Fedora is certainly my favourite distribution.

Notice also that we can cat stuff into sed, as “cat text.txt | sed s/src/dest/g“, or we can pass the file directly to sed, like this: sed s/src/dest/g text.txt. The same applies to most *nix commands.

To get in to the rest, we’ll need to get into regexp (Regular Expressions, the stuff like “the * brown * jumped over the * dog” which result in $1 = “quick”, $2 = “fox”, $3 = “lazy”). That’s for another day, though.


Tool Tip: “find”

January 19, 2007

find is a very powerful command. After the last post about grep, in which I mentioned that DOS has a command called “find” which is a simplistic version of grep, I now feel obliged to tell all about the real (that is, the *nix) find command.

Find works on the basis of find (from somewhere) (something); the “from somewhere” is often “.” (here, the current directory), or “/” (root, to search the entire filesystem). it’s not terribly interesting. What is interesting, is the “something” bit. You can specify a file name, for example:

$ find / -name "foo.txt"
/home/steve/misc/foo.txt
$ 

That wasn’t very exciting, and it will take a long time to complete, too. Systems with “slocate” installed could just say locate foo.txt and get the answer back in a fraction of a second (by looking it up in a database) ,without trawling through the whole hard disk (or, indeed, all attached disks). So that’s not what’s exciting about find. What is exciting about find, is what else it can do, instead of just “-name foo.txt”.

Don’t get me wrong; the “-name” switch is useful. More useful with wildcards: find . -name "*.txt" will find all text files.

You can restrict the search to one filesystem with the “-mount” (aka “-xdev”) flag.

If you want to find files newer than /var/log/messages, you can use find . -newer /var/log/messages

If you want to find files over 10Kb, then find . -size +10k will do the job. To get a full listing, find . -size +10k -ls.

Want to know what files I own? find . -uname steve

How about listing all files over 10Kb with their owner and permissions?

$ find . -size +10k -printf "%M %u %f\n"
-rwxr-xr-x steve foo.txt
-rw------- steve bar.doc
-rwxr-xr-x steve fubar.iso
-rwxr-xr-x steve fee.txt
-rw------- steve jg.tar
$

Here, the “%M” shows the permissions (-rwxr-xr-x), “%u” shows the username (“steve”), and “%f” shows the filename. The “\n” puts a “newline” character after each matching file, so that we get one file per line.

There is much more to find than this; I’ve not really covered the actions (other than printf) at all in this article, just a quick glimpse of how find can search for files based on just about any criteria you can think of. Search terms can be combined, so find . -size +10k -name "*.txt" will only find text files over 10Kb, and so on.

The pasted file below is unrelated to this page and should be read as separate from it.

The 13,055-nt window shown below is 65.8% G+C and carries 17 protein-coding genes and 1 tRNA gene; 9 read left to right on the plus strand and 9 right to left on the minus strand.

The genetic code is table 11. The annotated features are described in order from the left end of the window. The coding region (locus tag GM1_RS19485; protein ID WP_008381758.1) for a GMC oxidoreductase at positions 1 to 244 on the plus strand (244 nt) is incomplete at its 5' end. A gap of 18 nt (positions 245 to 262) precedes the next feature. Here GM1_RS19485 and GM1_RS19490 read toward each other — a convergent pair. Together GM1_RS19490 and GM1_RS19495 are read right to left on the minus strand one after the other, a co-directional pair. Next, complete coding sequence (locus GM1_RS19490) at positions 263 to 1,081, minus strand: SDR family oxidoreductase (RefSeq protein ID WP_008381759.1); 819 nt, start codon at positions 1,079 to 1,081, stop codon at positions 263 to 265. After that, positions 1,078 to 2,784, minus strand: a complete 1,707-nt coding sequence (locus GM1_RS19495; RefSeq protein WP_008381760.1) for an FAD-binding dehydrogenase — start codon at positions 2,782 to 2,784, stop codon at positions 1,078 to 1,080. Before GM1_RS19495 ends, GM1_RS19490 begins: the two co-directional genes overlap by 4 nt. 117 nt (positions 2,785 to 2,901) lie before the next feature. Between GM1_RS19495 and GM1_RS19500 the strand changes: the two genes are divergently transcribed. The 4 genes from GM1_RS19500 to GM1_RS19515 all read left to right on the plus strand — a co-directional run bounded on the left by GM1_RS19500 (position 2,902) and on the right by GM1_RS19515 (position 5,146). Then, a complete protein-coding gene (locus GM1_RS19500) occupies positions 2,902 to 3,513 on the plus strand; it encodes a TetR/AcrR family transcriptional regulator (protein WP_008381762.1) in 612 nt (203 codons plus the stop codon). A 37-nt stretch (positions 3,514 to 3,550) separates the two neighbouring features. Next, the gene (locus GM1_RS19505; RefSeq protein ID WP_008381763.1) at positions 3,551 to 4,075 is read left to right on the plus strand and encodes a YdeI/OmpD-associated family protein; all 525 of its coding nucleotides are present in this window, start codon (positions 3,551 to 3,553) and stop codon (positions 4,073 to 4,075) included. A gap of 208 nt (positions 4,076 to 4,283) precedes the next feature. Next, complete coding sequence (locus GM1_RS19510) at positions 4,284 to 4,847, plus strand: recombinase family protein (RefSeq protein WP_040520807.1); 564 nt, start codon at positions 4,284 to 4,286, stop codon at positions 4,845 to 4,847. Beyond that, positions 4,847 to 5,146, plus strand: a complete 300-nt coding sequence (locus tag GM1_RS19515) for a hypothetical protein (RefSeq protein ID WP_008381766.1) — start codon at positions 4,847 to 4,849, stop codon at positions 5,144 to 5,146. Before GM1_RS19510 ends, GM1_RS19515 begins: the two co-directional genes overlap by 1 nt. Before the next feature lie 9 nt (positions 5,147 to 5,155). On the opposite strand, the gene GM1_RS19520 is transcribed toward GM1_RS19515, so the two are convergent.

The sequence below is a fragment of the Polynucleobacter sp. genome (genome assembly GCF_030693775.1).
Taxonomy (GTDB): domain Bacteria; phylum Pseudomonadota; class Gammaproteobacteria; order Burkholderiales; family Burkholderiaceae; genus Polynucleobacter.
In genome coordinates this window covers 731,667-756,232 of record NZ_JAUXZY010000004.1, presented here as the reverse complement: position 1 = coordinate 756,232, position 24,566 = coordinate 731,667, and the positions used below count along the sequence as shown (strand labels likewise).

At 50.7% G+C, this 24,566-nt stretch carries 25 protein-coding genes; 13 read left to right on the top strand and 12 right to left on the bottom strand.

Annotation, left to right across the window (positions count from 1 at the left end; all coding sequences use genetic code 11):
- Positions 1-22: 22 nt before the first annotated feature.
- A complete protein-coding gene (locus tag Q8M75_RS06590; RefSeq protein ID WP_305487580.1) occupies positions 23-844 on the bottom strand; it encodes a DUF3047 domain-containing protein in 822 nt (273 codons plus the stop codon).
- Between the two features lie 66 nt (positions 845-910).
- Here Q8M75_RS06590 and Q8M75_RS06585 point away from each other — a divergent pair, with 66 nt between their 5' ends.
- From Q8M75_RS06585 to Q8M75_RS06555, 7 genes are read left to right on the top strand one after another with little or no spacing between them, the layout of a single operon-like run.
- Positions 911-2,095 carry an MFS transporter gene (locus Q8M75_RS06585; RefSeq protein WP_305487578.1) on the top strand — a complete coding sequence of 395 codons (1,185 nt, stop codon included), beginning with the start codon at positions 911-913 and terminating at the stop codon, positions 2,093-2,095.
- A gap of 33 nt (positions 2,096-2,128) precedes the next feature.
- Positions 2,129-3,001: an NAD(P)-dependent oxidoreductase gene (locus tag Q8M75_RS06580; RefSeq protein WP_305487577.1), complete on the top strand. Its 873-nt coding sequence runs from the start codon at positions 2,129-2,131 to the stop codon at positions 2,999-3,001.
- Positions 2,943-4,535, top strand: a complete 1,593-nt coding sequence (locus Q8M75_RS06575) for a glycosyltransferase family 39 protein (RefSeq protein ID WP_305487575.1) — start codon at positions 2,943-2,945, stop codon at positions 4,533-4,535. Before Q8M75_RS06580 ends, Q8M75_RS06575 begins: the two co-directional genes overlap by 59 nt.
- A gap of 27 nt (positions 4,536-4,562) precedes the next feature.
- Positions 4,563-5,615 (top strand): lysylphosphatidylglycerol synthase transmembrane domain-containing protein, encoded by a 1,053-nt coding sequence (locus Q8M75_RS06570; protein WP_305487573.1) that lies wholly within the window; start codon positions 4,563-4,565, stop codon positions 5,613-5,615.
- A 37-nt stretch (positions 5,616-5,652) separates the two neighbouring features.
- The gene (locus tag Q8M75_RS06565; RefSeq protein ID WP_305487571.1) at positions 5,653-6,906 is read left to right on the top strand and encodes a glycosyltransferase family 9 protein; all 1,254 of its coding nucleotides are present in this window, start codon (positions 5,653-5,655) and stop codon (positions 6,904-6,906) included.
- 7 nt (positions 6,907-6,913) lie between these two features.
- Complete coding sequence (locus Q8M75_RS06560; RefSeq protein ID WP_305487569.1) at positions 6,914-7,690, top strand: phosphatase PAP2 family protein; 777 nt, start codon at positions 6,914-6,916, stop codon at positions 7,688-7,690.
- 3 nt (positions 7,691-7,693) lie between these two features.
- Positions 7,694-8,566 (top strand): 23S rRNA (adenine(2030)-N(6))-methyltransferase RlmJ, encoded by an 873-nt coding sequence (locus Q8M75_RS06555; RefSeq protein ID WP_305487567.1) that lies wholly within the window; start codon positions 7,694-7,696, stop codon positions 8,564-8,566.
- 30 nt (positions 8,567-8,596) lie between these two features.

Tool Tip: “grep”

January 17, 2007

A powerful and useful tool in the shell scripter’s arsenal is grep. If you’ve not come across it before, it’s similar to the “find” tool that DOS had; it finds strings in files. Grep stands for “get regular expression”; a “regular expression” is a string, or something more than just a string.

Example:
$ grep foo myfile.txt
and Steve said, "foo! that's crazy"
$

That searches for “foo” in the file called “myfile.txt”. It gets any line (yes, the whole line) which contains the search text.

But you can do other stuff, with “switches”. For example “-i” means “insensitive to case”:
$ grep -i foo myfile.txt
"Foo" is a word, associated with "Bar".
and Steve said, "foo! that's crazy"

This time, grep finds that the word “foo” is actually mentioned twice in “myfile.txt”; once as “Foo” and once as “foo”.

The “-i” flag is a pretty common one, then, because it’s often what we really want it to find.

Here’s a good one, though: Under Linux, a special file /proc/bus/usb/devices lists your USB devices. That’s good, but yuck, it’s a mess of (too much) detailed information:

T:  Bus=01 Lev=00 Prnt=00 Port=00 Cnt=00 Dev#=  1 Spd=12  MxCh= 2
B:  Alloc=  0/900 us ( 0%), #Int=  0, #Iso=  0
D:  Ver= 1.10 Cls=09(hub  ) Sub=00 Prot=00 MxPS=64 #Cfgs=  1
P:  Vendor=0000 ProdID=0000 Rev= 2.06
S:  Manufacturer=Linux 2.6.15-27-server uhci_hcd
S:  Product=UHCI Host Controller
S:  SerialNumber=0000:00:07.2
C:* #Ifs= 1 Cfg#= 1 Atr=c0 MxPwr=  0mA
I:  If#= 0 Alt= 0 #EPs= 1 Cls=09(hub  ) Sub=00 Prot=00 Driver=hub
E:  Ad=81(I) Atr=03(Int.) MxPS=   2 Ivl=255ms

T:  Bus=01 Lev=01 Prnt=01 Port=01 Cnt=01 Dev#=  2 Spd=12  MxCh= 0
D:  Ver= 1.10 Cls=ff(vend.) Sub=00 Prot=00 MxPS= 8 #Cfgs=  1
P:  Vendor=06b9 ProdID=4061 Rev= 0.00
S:  Manufacturer=ALCATEL
S:  Product=Speed Touch USB
S:  SerialNumber=0090D00D0B25
C:* #Ifs= 3 Cfg#= 1 Atr=80 MxPwr=500mA
I:  If#= 0 Alt= 0 #EPs= 1 Cls=ff(vend.) Sub=00 Prot=00 Driver=usbfs

How do I just get what I need from the file? One switch to grep, which I don’t use as much as I should, is “-A”, for “After”. (Note that it’s a capital “A”).

After the Vendor ID and Product ID, /proc/bus/usb/devices includes the name of the device, so I can find out what I’ve got installed with a Vendor ID of 06b9 quite easily:

$ grep -A 2 06b9 /proc/bus/usb/devices
P: Vendor=06b9 ProdID=4061 Rev= 0.00
S: Manufacturer=ALCATEL
S: Product=Speed Touch USB

Or what have I got from Alcatel?
$ grep -i -A1 Alcatel /proc/bus/usb/devices
S: Manufacturer=ALCATEL
S: Product=Speed Touch USB

I can also ask: Who made my Speed Touch modem, or what’s its ID? “-B” displays lines before the line that matches:

$ grep -B 2 Speed /proc/bus/usb/devices
P: Vendor=06b9 ProdID=4061 Rev= 0.00
S: Manufacturer=ALCATEL
S: Product=Speed Touch USB
$

There’s a lot you can do with grep; I’ve only really covered the first line from “man grep”


Follow

Get every new post delivered to your Inbox.